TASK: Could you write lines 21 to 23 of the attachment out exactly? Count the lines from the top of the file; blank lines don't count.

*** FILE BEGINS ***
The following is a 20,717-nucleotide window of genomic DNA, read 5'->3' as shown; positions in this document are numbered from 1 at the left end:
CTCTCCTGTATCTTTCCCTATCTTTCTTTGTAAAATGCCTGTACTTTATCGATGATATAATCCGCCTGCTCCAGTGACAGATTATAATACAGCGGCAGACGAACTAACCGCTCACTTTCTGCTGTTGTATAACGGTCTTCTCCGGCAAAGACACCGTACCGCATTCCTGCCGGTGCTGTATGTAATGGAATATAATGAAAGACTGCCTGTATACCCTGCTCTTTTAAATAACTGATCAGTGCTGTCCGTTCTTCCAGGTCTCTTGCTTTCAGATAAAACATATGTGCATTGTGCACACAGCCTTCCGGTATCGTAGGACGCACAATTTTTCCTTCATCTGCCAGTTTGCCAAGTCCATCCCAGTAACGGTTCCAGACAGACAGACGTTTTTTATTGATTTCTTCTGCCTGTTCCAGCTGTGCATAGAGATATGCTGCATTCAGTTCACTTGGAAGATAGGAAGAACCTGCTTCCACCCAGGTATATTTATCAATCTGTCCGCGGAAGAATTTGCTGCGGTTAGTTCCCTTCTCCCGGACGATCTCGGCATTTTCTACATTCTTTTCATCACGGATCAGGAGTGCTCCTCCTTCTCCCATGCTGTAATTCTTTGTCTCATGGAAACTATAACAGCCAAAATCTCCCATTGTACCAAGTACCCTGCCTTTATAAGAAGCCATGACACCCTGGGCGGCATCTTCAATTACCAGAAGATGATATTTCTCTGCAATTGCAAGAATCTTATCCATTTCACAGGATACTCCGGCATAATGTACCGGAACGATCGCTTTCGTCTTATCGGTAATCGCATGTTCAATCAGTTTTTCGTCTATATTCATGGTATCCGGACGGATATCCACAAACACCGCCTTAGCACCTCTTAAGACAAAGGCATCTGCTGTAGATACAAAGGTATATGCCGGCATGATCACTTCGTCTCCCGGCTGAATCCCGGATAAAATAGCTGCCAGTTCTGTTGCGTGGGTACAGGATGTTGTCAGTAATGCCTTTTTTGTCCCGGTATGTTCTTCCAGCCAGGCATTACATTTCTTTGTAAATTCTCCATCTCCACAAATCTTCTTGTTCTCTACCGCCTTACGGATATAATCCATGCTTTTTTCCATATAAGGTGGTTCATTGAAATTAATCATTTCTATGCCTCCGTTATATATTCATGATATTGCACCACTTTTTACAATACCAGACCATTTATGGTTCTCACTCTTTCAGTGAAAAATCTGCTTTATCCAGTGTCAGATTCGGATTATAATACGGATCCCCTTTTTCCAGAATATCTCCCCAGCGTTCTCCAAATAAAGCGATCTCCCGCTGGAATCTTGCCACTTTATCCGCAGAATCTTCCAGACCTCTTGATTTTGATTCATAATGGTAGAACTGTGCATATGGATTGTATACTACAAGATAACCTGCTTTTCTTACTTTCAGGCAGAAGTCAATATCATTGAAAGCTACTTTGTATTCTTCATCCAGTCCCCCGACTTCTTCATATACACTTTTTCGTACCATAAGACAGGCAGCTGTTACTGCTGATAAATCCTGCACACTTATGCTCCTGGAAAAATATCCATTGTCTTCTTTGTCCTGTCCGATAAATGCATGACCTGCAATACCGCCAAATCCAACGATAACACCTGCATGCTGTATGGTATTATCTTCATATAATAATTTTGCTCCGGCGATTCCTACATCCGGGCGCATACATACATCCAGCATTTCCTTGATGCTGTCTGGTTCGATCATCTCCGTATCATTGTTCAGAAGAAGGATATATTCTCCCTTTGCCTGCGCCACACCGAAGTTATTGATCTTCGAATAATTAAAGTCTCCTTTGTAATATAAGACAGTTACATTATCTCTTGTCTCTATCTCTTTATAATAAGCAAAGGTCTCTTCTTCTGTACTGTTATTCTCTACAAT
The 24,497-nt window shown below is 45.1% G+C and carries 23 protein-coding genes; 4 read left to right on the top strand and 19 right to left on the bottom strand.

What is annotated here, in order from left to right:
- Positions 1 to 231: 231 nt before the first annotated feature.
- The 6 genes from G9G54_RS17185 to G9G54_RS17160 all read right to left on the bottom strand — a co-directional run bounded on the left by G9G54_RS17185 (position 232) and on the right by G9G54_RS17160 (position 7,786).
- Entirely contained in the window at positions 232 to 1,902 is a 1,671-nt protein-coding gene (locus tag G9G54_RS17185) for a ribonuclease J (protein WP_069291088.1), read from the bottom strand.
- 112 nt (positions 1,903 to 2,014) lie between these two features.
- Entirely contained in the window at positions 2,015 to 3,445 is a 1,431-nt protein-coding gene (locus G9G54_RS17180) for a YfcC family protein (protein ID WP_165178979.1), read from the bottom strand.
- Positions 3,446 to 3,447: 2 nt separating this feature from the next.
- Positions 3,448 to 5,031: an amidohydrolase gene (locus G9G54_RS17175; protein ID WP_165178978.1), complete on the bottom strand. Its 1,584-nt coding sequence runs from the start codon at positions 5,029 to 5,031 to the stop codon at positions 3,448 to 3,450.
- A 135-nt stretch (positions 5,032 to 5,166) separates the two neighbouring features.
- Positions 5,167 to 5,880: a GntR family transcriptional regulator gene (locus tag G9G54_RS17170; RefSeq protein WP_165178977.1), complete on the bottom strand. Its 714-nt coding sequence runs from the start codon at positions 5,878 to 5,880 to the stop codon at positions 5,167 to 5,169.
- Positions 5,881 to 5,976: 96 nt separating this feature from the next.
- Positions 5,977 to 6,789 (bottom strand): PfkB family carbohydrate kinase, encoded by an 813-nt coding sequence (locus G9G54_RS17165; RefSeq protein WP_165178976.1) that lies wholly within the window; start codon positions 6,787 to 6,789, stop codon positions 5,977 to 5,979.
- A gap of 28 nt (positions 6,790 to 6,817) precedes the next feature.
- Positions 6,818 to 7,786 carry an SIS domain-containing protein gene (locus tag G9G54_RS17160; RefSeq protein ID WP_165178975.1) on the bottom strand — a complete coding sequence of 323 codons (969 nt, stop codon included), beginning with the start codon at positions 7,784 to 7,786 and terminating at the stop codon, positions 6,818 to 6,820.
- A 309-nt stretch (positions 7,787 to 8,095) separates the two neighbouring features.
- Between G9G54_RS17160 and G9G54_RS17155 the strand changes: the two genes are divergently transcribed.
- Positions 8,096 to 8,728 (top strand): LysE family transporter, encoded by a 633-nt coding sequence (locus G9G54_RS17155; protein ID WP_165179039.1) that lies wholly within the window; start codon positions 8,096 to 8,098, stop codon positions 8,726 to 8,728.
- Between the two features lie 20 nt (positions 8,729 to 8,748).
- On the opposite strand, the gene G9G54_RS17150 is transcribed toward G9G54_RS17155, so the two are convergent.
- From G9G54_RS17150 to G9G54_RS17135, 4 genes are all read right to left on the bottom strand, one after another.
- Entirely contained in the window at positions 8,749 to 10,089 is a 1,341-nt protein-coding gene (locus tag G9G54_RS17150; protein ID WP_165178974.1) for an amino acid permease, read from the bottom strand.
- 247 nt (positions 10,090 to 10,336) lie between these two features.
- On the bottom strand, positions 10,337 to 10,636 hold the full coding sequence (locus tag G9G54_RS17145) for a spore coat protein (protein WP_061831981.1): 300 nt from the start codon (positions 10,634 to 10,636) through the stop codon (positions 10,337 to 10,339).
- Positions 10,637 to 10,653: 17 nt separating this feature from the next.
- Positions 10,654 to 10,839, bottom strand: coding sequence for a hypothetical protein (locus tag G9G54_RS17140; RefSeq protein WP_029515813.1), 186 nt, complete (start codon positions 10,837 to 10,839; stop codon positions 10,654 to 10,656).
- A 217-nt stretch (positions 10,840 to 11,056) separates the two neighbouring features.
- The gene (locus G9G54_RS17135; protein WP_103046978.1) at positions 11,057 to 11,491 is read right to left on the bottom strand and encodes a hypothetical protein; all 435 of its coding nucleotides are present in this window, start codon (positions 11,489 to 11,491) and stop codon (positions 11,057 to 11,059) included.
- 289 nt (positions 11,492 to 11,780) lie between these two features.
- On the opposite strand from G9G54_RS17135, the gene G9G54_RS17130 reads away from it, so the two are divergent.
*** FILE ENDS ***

- Between the two features lie 20 nt (positions 8,729 to 8,748).
- On the opposite strand, the gene G9G54_RS17150 is transcribed toward G9G54_RS17155, so the two are convergent.
- From G9G54_RS17150 to G9G54_RS17135, 4 genes are all read right to left on the bottom strand, one after another.